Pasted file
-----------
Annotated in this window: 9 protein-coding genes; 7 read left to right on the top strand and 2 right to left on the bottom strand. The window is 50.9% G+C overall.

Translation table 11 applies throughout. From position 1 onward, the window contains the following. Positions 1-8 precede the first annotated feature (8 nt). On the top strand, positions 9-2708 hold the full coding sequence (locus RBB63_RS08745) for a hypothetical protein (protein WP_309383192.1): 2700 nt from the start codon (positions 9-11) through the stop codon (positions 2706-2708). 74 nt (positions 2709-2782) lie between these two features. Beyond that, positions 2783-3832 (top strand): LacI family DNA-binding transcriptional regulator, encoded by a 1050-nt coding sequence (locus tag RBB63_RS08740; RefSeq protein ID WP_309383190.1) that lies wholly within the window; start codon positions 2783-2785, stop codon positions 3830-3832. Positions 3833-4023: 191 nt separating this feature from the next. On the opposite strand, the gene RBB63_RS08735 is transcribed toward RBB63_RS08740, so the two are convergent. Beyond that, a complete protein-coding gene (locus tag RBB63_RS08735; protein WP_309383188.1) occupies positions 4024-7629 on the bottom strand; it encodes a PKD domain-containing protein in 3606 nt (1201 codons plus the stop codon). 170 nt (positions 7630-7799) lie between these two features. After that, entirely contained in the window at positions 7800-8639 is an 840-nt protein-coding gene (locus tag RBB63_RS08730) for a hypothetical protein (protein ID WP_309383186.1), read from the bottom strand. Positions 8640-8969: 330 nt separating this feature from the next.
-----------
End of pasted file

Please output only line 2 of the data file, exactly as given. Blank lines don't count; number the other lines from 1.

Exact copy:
Translation table 11 applies throughout. From position 1 onward, the window contains the following. Positions 1-8 precede the first annotated feature (8 nt). On the top strand, positions 9-2708 hold the full coding sequence (locus RBB63_RS08745) for a hypothetical protein (protein WP_309383192.1): 2700 nt from the start codon (positions 9-11) through the stop codon (positions 2706-2708). 74 nt (positions 2709-2782) lie between these two features. Beyond that, positions 2783-3832 (top strand): LacI family DNA-binding transcriptional regulator, encoded by a 1050-nt coding sequence (locus tag RBB63_RS08740; RefSeq protein ID WP_309383190.1) that lies wholly within the window; start codon positions 2783-2785, stop codon positions 3830-3832. Positions 3833-4023: 191 nt separating this feature from the next. On the opposite strand, the gene RBB63_RS08735 is transcribed toward RBB63_RS08740, so the two are convergent. Beyond that, a complete protein-coding gene (locus tag RBB63_RS08735; protein WP_309383188.1) occupies positions 4024-7629 on the bottom strand; it encodes a PKD domain-containing protein in 3606 nt (1201 codons plus the stop codon). 170 nt (positions 7630-7799) lie between these two features. After that, entirely contained in the window at positions 7800-8639 is an 840-nt protein-coding gene (locus tag RBB63_RS08730) for a hypothetical protein (protein ID WP_309383186.1), read from the bottom strand. Positions 8640-8969: 330 nt separating this feature from the next.